Manufactured and coated wood (MCW) is generated by the construction and demolition (C&D) industries. At present, some MCW is ground and utilized as daily landfill cover. However, the Province of Nova Scotia would prefer to see this move away from landfill and be utilized as a value added marketable product. Current estimates suggest that there is 175,000 tons of C&D materials generated annually. Of that, 40% is estimated to be wood material consisting of clean wood, MCW, pressure treated, creosote timbers and laminates.
In order to bebug a system, one requires information from both offline and run time slates of the system. In more cases the information required to trace a problem does not correspond to the information available from the output provided by the system. Thus, additional probes must be inserted in order to achieve the required information. Herein lays the problem since the probing could perturb the system leading to side effects known as Heisenbugs. One major reason for the occurrence of these bugs is due to lack of information a developer has on the effect of probing.
The internship objective is to establish a reliability based design framework for high strength linepipe subject to internal pressure, axial force and end moment for monotonic loading conditions. Linepipe grade material with specified minimum yield strength (SMYS) equal to or greater than Grade 550 (X80) is defined as high strength linepipe. The mechanical performance design criteria will be established through the development, calibration and validation of numerical modeling procedures such as finite element.
Isolated instances of toxicity have occurred at AbitibiBowater, a Pulp and Paper industry in Thunder Bay, Ontario. For the past four years (2005-2008) AbitibiBowater Thunder Bay's cooling water has failed Canadian regulatory rainbow trout (oncorhynchus mykiss) toxicity limits during the month of April.
The objective of the project is the implementation of a fast solution algorithm for the simulation of complete aircraft configurations. In industry, these numerical simulations are used to compute detailed quantitative information about the flow patterns occurring during take-off, landing and cruise flight, and play an essential role in the optimization of aerodynamic surfaces. However, due to their computationally intensive nature, these analyses are very time consuming and usually require several hours to obtain.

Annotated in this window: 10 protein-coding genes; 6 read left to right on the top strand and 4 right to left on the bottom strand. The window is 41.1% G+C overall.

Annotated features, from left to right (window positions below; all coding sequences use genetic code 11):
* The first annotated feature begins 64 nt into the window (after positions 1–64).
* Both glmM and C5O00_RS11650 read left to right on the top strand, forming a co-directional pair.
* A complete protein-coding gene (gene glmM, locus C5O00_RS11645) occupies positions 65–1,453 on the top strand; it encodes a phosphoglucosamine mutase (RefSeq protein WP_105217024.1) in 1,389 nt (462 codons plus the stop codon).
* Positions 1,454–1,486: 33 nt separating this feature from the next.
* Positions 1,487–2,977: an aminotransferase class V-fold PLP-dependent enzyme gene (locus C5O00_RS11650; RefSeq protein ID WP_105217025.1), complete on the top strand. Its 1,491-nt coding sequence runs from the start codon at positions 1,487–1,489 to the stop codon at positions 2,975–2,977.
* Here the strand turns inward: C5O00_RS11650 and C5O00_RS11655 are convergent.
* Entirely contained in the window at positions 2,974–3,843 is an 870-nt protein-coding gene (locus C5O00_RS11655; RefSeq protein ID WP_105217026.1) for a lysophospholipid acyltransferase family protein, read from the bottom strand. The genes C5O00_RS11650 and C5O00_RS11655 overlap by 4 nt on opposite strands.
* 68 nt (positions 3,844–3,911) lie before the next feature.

The new trend in electric power systems is to incorporate distributed energy resource (DER) units into the main grid. Such DER units can form a microgrid if they are in close proximity of each other and are connected to the main grid through a single point of common coupling (PCC). If for any reason the microgrid becomes separated from the main grid, for example in a case of a fault occurrence, the new paradigm of power systems (Smart Grid) necessitates that the microgrid continues to operate in this islanded mode.
This applied research engineering project is a University of Ottawa-CRC collaboration to produce knowledge applicable in the design of future wireless communication systems and networks. The collaboration gives the intern access to both CRC's technical capabilities, equipment, internationally recognized expertise in radio propagation research and radio channel modeling, along with the theoretical knowledge developed at the University of Ottawa.
A strategic opportunity exists to integrate, strengthen and reform land use, transportation and municipal energy planning policies to address climate change goals in Ontario. The kinds of policies that reduce urban sprawl go hand in hand with climate policy, and vice versa. The project with the Pembina Institute, an organization committed to sustainable energy solutions, will analyze existing government initiatives and relevant government policies to determine opportunities for Green House Gas (GHG) reductions through policy modifications or additions.
The research project with Xiris Automation Inc, a developer of high-end machine vision components, is to devise a laser vision system to inspect pipe welds at very high speeds. This will be accomplished by designing custom hardware on a field programmable gate array (FPGA). This process must detect reliably the quality of the welds in a noisy industrial environment and must account for specular reflection on the pipe’s surface. The desired image acquisition and processing speed will be in the range of 200-500 frames per second.